That joke isn't funny anymore
A recent purchase from Trafalgar Road's invaluable branch of Save the Children - Tony Hancock's second film, The Punch and Judy Man. This is the first product of Hancock's generally disastrous separation from his scriptwriters Ray Galton and Alan Simpson, and is not generally well-regarded. It's also a fascinating failure, which was quite possibly the intention. Co-written by Hancock with Philip Oakes, this is in several places pretty transparent autobiography. The appalling seaside town is based on Bournemouth, where he grew up (although filmed in Bognor Regis), the disintegrating marriage has much in common with his own, and the miserable entertainer may just have something in common with the co-scriptwriter. Still, reference-spotting is mostly fairly pointless, and if this were just a 'this is me!' exercise it would be pretty drab. As it is, the film is a weird conflict between the overambitious and the low-key. The opening titles seem to declare straightaway that we're now watching something serious - shots of a crushingly bleak Bognor filmed in expressionist tones, windswept, shadowy and cruel. The detail of the town is similarly relentless. The moments where we see inside the Punch and Judy show are mordant and claustrophobic, and a potentially sentimental element - a weird child who follows Hancock around for every performance - is dropped remarkably quickly.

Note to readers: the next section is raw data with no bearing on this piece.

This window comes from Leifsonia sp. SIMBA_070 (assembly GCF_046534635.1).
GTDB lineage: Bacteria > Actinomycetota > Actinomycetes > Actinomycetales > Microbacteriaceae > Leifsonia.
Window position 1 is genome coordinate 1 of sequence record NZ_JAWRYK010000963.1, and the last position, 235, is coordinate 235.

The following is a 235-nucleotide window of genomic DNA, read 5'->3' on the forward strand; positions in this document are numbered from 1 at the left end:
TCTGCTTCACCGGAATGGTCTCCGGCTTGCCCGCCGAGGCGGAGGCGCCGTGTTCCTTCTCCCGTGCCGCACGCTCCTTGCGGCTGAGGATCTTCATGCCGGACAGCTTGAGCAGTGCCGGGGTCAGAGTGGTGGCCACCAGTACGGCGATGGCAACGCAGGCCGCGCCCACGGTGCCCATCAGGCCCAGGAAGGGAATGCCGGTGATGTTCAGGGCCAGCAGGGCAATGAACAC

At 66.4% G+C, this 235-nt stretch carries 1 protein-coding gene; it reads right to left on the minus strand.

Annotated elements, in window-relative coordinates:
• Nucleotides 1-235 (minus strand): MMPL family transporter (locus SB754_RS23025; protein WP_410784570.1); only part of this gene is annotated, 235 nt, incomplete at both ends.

It's the technique which makes it such a jarring film, though. For Steptoe and Son Galton and Simpson deliberately chose straight actors, so they wouldn't play for laughs, as Hancock and his supporting cast of comics always did - and here, you can see Hancock forcing himself not to be funny. His co-star Sylvia Syms claimed that his first takes in the film would always be hilarious, and he would then insist on incessant retakes until the joke disappeared. The glorious idiot of the TV series and The Rebel is exchanged for a depressed, mundane man, mildly nonconformist, but with little else to distinguish him. Sometimes this leads to total failures - a long slapstick scene in an icecream parlour with the aforementioned child is astoundingly unfunny - but elsewhere it makes for an understatedly devastating film. The scenes from a marriage are particularly stunning, with an opening breakfast rivalling the dinners of Citizen Kane in the ability to describe mutual hatred and anomie in a few gestures. The final scenes, after a potentially cathartic battle with the town's dignitaries, return to domestic inertia, but of a rather different kind. Quietly brought together by mutual ostracism, the couple seem to be unromantically reconciled. Yet the whole scene hinges on Hancock looking lovingly at his wife's new black eye.